Vincent Farnsworth 6:31 p.m., Dec. 4
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Central Division Small Claims: Pet Custody Case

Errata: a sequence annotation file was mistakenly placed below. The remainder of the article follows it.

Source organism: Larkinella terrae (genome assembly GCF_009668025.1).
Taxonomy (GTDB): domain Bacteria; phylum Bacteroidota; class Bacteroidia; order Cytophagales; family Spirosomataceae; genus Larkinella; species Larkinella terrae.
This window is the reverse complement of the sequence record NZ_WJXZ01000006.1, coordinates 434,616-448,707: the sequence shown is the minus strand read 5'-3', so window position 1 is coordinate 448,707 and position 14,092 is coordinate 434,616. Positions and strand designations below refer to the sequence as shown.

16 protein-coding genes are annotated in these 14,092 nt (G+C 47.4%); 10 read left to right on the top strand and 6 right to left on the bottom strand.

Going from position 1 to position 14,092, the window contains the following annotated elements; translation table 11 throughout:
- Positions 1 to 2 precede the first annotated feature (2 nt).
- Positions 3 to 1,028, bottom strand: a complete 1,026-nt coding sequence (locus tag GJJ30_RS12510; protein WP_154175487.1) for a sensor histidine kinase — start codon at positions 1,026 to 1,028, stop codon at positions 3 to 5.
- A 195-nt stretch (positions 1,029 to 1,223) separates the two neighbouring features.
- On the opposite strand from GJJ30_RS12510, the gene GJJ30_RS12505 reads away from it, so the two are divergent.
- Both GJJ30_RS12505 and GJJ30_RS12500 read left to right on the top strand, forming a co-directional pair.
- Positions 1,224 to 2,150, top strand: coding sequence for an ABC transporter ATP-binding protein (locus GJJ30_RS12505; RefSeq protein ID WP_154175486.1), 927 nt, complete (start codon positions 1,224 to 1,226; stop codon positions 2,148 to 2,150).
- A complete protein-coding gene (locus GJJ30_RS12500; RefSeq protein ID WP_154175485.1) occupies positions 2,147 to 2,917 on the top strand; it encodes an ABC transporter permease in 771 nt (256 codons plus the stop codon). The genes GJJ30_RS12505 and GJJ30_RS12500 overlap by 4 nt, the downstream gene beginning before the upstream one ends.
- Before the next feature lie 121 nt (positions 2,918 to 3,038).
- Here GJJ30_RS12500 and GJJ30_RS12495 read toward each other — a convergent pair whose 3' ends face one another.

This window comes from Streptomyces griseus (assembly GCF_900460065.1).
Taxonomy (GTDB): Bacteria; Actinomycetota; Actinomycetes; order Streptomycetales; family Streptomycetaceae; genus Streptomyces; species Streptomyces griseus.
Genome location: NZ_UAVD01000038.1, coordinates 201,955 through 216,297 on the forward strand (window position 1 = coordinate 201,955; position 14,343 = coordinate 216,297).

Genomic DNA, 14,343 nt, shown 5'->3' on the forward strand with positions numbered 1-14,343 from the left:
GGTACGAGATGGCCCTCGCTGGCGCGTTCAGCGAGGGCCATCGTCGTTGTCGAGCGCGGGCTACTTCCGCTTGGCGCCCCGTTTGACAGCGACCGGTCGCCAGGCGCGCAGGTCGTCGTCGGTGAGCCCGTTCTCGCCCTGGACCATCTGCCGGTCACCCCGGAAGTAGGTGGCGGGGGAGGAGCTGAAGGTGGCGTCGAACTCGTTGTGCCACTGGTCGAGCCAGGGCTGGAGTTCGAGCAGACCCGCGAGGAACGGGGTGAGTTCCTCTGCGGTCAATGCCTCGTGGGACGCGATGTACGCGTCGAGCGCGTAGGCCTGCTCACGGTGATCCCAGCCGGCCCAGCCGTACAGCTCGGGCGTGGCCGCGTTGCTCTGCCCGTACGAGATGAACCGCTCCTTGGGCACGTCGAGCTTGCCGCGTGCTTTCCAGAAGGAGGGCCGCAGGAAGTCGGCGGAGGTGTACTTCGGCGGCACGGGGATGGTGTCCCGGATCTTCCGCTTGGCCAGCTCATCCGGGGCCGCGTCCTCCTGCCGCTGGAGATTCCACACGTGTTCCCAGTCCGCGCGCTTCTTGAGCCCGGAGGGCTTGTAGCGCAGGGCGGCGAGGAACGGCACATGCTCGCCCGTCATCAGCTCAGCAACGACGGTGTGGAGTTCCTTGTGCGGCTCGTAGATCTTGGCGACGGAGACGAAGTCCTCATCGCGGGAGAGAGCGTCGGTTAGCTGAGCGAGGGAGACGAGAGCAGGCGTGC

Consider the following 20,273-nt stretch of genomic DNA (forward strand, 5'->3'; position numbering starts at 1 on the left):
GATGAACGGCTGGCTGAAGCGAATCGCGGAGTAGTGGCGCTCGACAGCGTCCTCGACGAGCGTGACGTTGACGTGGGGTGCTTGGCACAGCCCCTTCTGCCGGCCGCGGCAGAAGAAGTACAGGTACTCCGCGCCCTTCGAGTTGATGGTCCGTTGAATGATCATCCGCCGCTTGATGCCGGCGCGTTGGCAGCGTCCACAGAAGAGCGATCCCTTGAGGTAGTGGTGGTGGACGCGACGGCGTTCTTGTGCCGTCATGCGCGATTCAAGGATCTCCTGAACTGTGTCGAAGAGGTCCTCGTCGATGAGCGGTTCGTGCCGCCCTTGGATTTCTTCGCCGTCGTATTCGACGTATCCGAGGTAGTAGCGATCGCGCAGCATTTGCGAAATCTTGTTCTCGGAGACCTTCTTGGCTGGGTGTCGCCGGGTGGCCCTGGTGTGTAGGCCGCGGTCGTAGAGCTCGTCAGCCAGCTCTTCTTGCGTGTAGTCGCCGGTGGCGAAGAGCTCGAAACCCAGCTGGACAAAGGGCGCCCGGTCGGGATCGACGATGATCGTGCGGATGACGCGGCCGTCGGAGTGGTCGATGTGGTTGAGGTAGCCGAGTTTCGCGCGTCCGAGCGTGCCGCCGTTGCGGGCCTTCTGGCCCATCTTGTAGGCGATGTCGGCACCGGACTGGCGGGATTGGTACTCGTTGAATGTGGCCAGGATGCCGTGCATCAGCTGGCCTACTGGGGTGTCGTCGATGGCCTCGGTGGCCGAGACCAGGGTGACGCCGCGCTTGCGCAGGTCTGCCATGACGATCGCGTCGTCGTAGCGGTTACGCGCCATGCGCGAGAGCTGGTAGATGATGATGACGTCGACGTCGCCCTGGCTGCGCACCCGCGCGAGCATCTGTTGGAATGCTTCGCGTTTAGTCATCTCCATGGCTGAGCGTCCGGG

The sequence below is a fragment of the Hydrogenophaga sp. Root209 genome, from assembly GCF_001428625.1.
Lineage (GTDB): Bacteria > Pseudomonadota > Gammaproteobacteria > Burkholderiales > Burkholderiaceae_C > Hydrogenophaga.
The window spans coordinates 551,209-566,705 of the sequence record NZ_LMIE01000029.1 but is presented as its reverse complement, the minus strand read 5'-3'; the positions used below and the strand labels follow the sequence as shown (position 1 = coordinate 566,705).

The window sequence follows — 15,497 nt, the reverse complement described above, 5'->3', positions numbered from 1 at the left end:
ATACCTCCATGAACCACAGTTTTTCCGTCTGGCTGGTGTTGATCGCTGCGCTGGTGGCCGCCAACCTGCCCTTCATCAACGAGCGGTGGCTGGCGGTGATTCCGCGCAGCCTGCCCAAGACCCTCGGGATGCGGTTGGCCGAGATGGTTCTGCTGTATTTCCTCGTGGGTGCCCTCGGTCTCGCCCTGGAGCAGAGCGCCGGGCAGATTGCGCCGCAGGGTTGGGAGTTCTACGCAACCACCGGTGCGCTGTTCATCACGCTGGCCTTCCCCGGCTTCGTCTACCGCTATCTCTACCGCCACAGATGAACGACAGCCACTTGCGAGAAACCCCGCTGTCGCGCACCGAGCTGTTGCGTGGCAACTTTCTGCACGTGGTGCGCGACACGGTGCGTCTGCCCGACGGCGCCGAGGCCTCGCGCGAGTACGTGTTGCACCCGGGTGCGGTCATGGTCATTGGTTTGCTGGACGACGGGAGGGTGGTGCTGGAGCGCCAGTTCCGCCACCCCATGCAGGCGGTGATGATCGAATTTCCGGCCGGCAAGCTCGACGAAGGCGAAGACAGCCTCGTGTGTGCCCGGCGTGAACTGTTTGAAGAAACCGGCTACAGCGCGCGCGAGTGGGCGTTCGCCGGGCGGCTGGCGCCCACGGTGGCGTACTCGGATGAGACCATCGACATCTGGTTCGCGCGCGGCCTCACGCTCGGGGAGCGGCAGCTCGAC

What begins as a young lover’s tale in another southwest city five years ago ends here in a Small Claims courtroom. Names were substituted. Andrew and Eve were in love back then, at least in Andrew’s heart and mind. Both loved dogs. They visited city pounds in that other city & found a pup they named Juice. During one of their early moments together, they agreed in the event of a breakup to never to withhold Juice from the other. The nature of love can go from ideal to dark. Romance dies. Soon both each moved to San Diego. The Juice, as agreed, was shared, alternate weeks. Per Eve, “Like a child.” The arrangement worked for some time, eventually the exchanges, like the relationship crapped. The concept of dog or cat custody between separating couples exists and brews hatred into nasty conflicts. Some couples decide having two pets is the best way to make any separation easier. There was no written agreement for Juicie. Only a verbal one. Eventually, the exes had new San Diego mates. With more family sharing Juice, conflict grew contentious. Tension increased even more when Andrew and his new partner, Miriam became parents to a baby, Noel. Andrew believed when he became a dad is when Eve started what evolved into custody battle for the Juicer. On the day of a scheduled transfer of Juice, she let Andrew know she was keeping the dog. Claiming Juice was aggressive & she feared for the safety of the baby. The decision was made in Juice and Noel’s best interest. Andrew was floored. Missing el Juice, he was consumed. Advised to “go get the dog back” he rejected the idea for months until his obsession finally overcame him. He went to bring Juice home. This court hearing was a ‘motion to vacate judgment’; an appeal by Andrew, defendant. He failed to appear for the previous hearing and Eve won by default. Andrew claimed he wasn’t served. The judge explained that quite a few defendants make the same point, but for the fact that many of them actively evade being served. Andrew pleaded he had, “No clue about the case” until receiving notice he had lost. He also told the judge he wanted to settle the matter in court, but he’d been told it wasn’t permitted. He understood a claim could only be filed for money, not a dog. Judge Solomon vacated the judgment and after parties exchanged evidence, the trial would begin. He noted, “This is not a trial by ambush.” While Eve’s father, an attorney, was present, rules only permit for an attorney to advise but, not speak for either party. Eve claimed that Andrew’s documents were falsified, to which Andrew also stated the same regarding Eve’s records. In addition to wanting Juice, Eve was also seeking $1000 in reimbursement she had a problem explaining. Eve claimed it was her idea to get a dog, to choose and name Juice; & the one who paid for his adoption fees, shots and microchip. She explained her decision to keep Juice was because Andrew was getting more hostile. And, she was concerned about Noel’s welfare. Eve told the judge she decided the dog needed a more stable home and she wasn’t going to share his custody anymore. Period. Then on a November evening while walking Juice, Eve heard a runner coming from behind her. The person was dressed all in black with a black beanie, but not a ski mask. She recognized Andrew’s voice when he called to the dog and pulled on the leash in her hand. The dog became free from the loose collar. Andrew ran off with Juice following. Eve was left with an empty leash in her hand. The police were called and after making contact with both parties, indicated they could not intercede in a civil matter. No crime was considered to have been committed. By the court date, Juice had been in Andrew’s custody for six-months. Eve had not seen Juicer for that entire period. The baby Noel is already one-year old and according to Andrew - the dog & child interact well. Tearfully, Eve related she is unable to bear children of her own. “Juice is my baby”. She said, “The impact was horrible. My baby was literally ripped from my hands.” They may have been for effect. I can’t tell. Andrew’s witness chuckled and was admonished by the judge, “This isn’t a ballpark. It’s a courtroom.” Eve’s current boyfriend and witness said he spoke with police. Eve was “in tears having the dog taken from her.” He noted, “Andrew no longer had visiting privileges” because he had become “too agitated”. Andrew contested Eve’s presentation “from the get go”. He knew “something was shady” and claimed the papers she presented were falsified. He told the judge, “For the longest time, she lived in places that didn’t allow pets. She only wanted to see Juicer sporadically for a day or two at a time.” Andrew said he had “no dispute that we were both owners - right down the middle”. His opinion was that Eve kept Juice “out of spite”. Her actions hit him “out of the blue”. “There was a mutual agreement. No matter what, I wouldn’t have kept Juicie away from her”, he told the judge. Andrew also denied being attired in all black attire and doesn’t recall wearing a beanie, but could have been wearing a hat if it was cold. Otherwise, Andrew admitted to taking the dog from Eve as she did from him. “She put herself in this situation.” He said, “The arrangement would have continued but she got greedy.” Andrew offered happy pictures of Noel and Juice together to dispute Eve. Andrew’s witness offered, “And, possession is 9/10ths of the law.” The judge looked at him without commenting. Both of Miriam’s parents presented as defense witnesses. Each denied the dog was a danger to Noel; they wouldn’t tolerate it. The grandmother said Juicer sleeps under the baby’s crib & that he has a “wonderful life. He’s in a good home.” Andrew made a final statement, “I only want the dog to be happy. He’s happiest with us.” Eve said, “I only want the Juice to be with his rightful owner. That’s me.” The judge, with his eyes on Andrew said, “This is America where we settle our disputes; not just take them in own hands.” Andrew spoke back, “But, she took him from me.” The judge’s last words, “No. There’s a difference between keeping and taking.” Judge Solomon explained he would review the evidence closer; specifically the similar ownership documents and render a decision by mail within 30 days. Leaving the courtroom, I asked the bailiff, Louis, if he had seen any other pet custody cases. He told me, “A few”. Afterward, Eve’s father the lawyer said, “Based on the judge’s summation, I think we have a good chance.” Andrew told me, “I’m still nervous. Happy it’s over, but I’m not done sweating.” I went outside and had the chance to meet Noel & the Juice. They seemed happy together. Just three days later, I got word a decision was already sent. It read, “The dog known as Juice belongs to Andrew. Monetary damages are denied. No additional appeals are permitted.” Neither Andrew nor Eve was reached for their reaction to the outcome.